One of the traditions in my home growing up was my parents would make us a homemade breakfast, and we would all eat together every Saturday morning. As I got older, I enjoyed taking my turn making breakfast for everyone. This was definitely one of my favorite things to make as they are quite easy to make yet super delicious. In case you’ve never heard of them, Buttons and Bowknots are spiced biscuits rolled in butter and sugar. They are the perfect choice for breakfast or brunch, especially alongside your hot beverage of choice. Enjoy!
- 1 3/4 cup all-purpose flour
- 2 tablespoons granulated sugar
- 2 1/2 teaspoon baking powder
- 1 teaspoon nutmeg
- 1/8 teaspoon cinnamon
- 1/3 cup shortening (I use butter flavored shortening)
- 1 egg
- 1/2 cup milk
- 1/4 cup butter
- 1/2 cup granulated sugar
- Preheat the oven to 400 degrees Fahrenheit. Place parchment paper or a silicone baking mat on a baking sheet and set aside.
- Combine the flour, 2 tablespoons sugar, baking powder, nutmeg, and cinnamon in a medium bowl.
- Cut in the shortening until fine crumbs form (I typically use a fork to do this).
- Stir in the egg and just enough milk for the dough to leave the sides of the bowl. Remove from the bowl and knead lightly 10 times, just enough to form the dough into a ball.
- Lightly flour your counter then roll the dough out 1/2" thick. Cut with a doughnut cutter or with a large (3 1/2") cutter and a small cutter (1 1/2") on the inside of the large circle. Remove the inside circle and place it on the baking sheet. Then take the outer ring of dough and twist it to form a "bowknot."
- Place the buttons and bowknots about 2" apart on the baking sheet then bake on the ungreased cooking sheet for 8 to 10 minutes or until just browned on the top.
- In a microwave-safe bowl, melt the butter. Then place the 1/2 cup sugar in another bowl. Roll each of the buttons and bowknots first in the melted butter and then in the sugar. Serve immediately.
I typically end up using the full 1/2 cup of milk but I live in a very dry climate. If you live in a more humid client, be careful not to add too much milk or your dough will be very wet and difficult to work with.
While there are other recipes that use biscuit mix to make buttons and bowknots I much prefer making them fully from scratch. It only adds a small amount of prep time and the overall flavor is much better.
Nutrition Information:Yield: 4 Serving Size: 1
Amount Per Serving: Calories: 612Total Fat: 31gSaturated Fat: 15gTrans Fat: 1gUnsaturated Fat: 14gCholesterol: 89mgSodium: 430mgCarbohydrates: 76gFiber: 2gSugar: 33gProtein: 8g
Nutrition information is an estimate only.
Buttons and Bowknots are best served fresh so that they retain their crispy crust and moist interior. They are okay the next day, but they do become rather dry. After baking, you can freeze them; let them cool, then wrap them in plastic wrap or aluminum foil. Then place inside an airtight container or zip-top freezer bag. They last 1-2 months in the freezer this way.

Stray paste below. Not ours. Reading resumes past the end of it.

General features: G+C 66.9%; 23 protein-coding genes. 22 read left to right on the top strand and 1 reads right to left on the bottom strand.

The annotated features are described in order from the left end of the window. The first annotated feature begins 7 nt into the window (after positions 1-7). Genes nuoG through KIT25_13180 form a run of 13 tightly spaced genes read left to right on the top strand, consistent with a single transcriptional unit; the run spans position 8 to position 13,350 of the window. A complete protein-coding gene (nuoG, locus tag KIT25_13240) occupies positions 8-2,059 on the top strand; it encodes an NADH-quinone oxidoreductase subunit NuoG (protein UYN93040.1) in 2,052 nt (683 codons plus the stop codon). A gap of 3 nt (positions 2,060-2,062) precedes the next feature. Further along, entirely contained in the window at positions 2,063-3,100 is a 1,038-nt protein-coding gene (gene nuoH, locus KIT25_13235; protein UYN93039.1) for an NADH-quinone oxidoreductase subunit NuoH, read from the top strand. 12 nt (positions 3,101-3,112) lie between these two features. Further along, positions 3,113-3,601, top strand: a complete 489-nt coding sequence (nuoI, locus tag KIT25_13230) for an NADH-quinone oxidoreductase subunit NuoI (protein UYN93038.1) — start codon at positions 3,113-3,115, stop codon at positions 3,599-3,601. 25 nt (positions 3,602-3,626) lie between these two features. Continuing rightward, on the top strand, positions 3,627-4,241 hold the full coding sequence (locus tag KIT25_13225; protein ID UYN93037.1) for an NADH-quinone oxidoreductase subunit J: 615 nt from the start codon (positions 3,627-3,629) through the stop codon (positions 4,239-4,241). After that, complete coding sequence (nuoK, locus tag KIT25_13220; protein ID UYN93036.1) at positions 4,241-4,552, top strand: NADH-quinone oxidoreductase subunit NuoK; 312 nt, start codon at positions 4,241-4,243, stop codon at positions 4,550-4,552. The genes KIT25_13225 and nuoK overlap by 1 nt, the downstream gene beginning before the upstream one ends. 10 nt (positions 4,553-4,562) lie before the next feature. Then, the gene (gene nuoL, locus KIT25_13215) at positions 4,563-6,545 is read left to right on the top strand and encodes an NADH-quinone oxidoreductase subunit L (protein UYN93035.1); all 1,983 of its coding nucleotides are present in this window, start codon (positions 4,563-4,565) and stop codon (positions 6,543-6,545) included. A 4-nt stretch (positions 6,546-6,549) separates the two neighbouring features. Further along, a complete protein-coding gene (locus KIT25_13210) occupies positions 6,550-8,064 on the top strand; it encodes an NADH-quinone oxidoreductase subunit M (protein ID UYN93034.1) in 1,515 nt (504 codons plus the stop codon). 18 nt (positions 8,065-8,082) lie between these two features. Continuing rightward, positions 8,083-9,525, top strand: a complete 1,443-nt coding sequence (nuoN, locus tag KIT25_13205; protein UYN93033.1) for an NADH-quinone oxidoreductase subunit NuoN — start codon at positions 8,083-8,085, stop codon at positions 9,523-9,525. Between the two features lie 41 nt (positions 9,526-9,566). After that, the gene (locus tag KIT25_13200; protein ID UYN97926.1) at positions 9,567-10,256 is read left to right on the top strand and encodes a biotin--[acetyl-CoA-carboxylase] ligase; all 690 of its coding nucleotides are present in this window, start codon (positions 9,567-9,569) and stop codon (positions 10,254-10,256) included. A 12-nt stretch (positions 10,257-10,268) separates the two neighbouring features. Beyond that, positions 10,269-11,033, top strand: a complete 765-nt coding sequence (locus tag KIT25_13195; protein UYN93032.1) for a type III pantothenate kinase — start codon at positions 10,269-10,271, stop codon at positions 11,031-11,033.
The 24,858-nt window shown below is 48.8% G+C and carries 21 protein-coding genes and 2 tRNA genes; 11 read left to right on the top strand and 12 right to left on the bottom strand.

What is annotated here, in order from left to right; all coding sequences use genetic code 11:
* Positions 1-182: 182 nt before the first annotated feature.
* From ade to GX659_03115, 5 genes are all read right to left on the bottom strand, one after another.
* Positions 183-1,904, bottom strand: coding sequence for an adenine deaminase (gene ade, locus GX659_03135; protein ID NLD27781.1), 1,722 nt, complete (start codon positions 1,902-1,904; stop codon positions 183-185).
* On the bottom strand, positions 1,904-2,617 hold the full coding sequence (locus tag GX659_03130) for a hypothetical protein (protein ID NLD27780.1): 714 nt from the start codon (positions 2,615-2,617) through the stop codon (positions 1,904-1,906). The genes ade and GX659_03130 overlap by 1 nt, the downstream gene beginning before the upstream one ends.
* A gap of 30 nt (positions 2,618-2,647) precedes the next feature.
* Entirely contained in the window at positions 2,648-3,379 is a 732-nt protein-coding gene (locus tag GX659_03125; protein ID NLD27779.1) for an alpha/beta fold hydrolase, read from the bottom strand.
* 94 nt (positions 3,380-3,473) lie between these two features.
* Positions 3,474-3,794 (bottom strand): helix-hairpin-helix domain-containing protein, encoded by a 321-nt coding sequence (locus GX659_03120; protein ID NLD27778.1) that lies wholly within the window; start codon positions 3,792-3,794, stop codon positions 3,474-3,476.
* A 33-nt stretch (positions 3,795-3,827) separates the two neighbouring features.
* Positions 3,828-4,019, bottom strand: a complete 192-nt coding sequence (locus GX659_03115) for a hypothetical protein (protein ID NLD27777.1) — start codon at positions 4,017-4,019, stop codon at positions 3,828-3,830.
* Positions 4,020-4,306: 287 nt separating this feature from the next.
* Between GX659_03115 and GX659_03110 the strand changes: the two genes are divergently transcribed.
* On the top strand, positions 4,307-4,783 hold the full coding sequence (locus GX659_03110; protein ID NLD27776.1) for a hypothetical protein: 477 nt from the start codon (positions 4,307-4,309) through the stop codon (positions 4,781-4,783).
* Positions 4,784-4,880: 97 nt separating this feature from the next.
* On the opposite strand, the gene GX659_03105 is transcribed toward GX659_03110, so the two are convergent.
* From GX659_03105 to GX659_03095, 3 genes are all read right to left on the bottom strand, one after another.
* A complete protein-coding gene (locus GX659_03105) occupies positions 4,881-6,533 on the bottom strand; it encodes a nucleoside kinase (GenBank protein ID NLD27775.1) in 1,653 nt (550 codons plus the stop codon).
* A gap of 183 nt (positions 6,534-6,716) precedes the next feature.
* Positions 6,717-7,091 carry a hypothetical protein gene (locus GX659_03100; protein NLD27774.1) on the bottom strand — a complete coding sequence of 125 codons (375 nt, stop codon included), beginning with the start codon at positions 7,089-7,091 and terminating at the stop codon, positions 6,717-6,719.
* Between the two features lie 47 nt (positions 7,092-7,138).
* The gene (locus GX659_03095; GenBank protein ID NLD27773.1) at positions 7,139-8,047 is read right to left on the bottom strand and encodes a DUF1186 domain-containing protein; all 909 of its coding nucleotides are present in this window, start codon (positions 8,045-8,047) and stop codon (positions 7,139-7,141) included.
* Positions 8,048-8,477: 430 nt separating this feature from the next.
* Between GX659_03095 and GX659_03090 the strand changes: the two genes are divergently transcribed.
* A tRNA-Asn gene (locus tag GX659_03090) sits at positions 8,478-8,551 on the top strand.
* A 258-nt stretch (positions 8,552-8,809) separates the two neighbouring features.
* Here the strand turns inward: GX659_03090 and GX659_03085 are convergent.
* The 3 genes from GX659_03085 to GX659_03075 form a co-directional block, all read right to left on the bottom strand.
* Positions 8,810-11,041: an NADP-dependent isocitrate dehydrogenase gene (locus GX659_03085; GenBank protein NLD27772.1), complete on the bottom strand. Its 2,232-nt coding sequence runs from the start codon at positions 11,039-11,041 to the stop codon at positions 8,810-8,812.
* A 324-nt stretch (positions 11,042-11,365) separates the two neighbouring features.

To thaw in the oven: start by wrapping your buttons and bowknots in aluminum foil. Then bake in a 300 degree Fahrenheit oven for about 10 minutes until warmed through and slightly crispy.
To thaw in the microwave: start by wrapping your Buttons and Bowknots in a paper towel that is just barely damp (wet the paper towel, then wring out as much water as you can). Then microwave for 10-30 seconds until warmed through.
Once thawed, then roll in melted butter and granulated sugar and enjoy.
The dough can be frozen, unbaked. Layer the dough between waxed paper and store in the freezer for up to 3 months. Defrost dough and bake for 8-10 minutes. Then roll in melted butter and granulated sugar and serve.
Butter vs Shortening in Biscuits
Butter or shortening is an age-old debate among bakers. Personally, I have used and had good results with both butter and shortening when making biscuits.
The Role of Fat in Making Biscuits
So let’s first talk about the role of fat in biscuits. Fat adds flavor and moisture to baked goods. Fat also prevents gluten develop giving your baked goods a crisp, crumbly texture. In biscuits, fat helps with leavening (rise). The small chunks of fat melt and leave tiny air pockets to help lift the dough and give the biscuit its unique texture. Butter also has water that evaporates, and the steam further lifts the biscuit, making it light and flaky.
So What is Different in Butter vs Shortening
Butter can create a looser dough that is less cohesive. Butter is also more difficult to work with because it melts at a lower temperature and is critical to avoid melting the butter when handling the dough. Butter does give the dough a slightly lighter, flakier texture and gives the biscuit its buttery flavor.
Shortening does make the dough a bit more cohesive. You do have to be careful, though, not to overwork the biscuit dough as it comes together. However, you do not have to worry about melting the fat when handling the dough due to shortening’s higher melting point. Shortening will also give the biscuit a slightly more crumbly texture.
Ultimately, butter or shortening comes down to personal preference. I have biscuit recipes that use butter and recipes that use shortening. For this recipe, I like shortening as the dough is easier to work with, and I don’t miss the butter flavor, given the biscuit is rolled in butter and sugar before serving.
If you made this recipe, I’d love to hear about it! Please leave a review or a comment letting me know how things turned out. Happy baking!